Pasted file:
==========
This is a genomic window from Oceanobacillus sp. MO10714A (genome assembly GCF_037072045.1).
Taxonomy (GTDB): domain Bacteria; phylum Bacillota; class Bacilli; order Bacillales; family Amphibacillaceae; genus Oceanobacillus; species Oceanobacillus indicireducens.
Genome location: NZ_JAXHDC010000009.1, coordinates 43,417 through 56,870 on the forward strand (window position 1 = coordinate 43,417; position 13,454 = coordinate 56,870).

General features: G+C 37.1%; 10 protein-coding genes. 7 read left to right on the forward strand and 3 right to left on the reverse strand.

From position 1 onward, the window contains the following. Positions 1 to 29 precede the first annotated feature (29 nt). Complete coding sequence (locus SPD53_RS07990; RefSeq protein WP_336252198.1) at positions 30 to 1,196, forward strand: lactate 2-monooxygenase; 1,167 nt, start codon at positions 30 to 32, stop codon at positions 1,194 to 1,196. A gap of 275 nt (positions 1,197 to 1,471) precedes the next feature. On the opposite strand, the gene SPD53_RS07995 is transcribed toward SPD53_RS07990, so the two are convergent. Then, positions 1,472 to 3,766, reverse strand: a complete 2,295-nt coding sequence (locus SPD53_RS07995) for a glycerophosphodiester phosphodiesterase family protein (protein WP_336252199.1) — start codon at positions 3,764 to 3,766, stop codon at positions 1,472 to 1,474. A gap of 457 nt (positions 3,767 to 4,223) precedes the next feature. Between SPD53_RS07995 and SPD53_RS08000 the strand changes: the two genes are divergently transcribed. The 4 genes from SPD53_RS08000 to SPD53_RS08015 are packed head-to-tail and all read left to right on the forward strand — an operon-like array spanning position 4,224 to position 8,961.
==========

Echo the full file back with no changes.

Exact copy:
This is a genomic window from Oceanobacillus sp. MO10714A (genome assembly GCF_037072045.1).
Taxonomy (GTDB): domain Bacteria; phylum Bacillota; class Bacilli; order Bacillales; family Amphibacillaceae; genus Oceanobacillus; species Oceanobacillus indicireducens.
Genome location: NZ_JAXHDC010000009.1, coordinates 43,417 through 56,870 on the forward strand (window position 1 = coordinate 43,417; position 13,454 = coordinate 56,870).

General features: G+C 37.1%; 10 protein-coding genes. 7 read left to right on the forward strand and 3 right to left on the reverse strand.

From position 1 onward, the window contains the following. Positions 1 to 29 precede the first annotated feature (29 nt). Complete coding sequence (locus SPD53_RS07990; RefSeq protein WP_336252198.1) at positions 30 to 1,196, forward strand: lactate 2-monooxygenase; 1,167 nt, start codon at positions 30 to 32, stop codon at positions 1,194 to 1,196. A gap of 275 nt (positions 1,197 to 1,471) precedes the next feature. On the opposite strand, the gene SPD53_RS07995 is transcribed toward SPD53_RS07990, so the two are convergent. Then, positions 1,472 to 3,766, reverse strand: a complete 2,295-nt coding sequence (locus SPD53_RS07995) for a glycerophosphodiester phosphodiesterase family protein (protein WP_336252199.1) — start codon at positions 3,764 to 3,766, stop codon at positions 1,472 to 1,474. A gap of 457 nt (positions 3,767 to 4,223) precedes the next feature. Between SPD53_RS07995 and SPD53_RS08000 the strand changes: the two genes are divergently transcribed. The 4 genes from SPD53_RS08000 to SPD53_RS08015 are packed head-to-tail and all read left to right on the forward strand — an operon-like array spanning position 4,224 to position 8,961.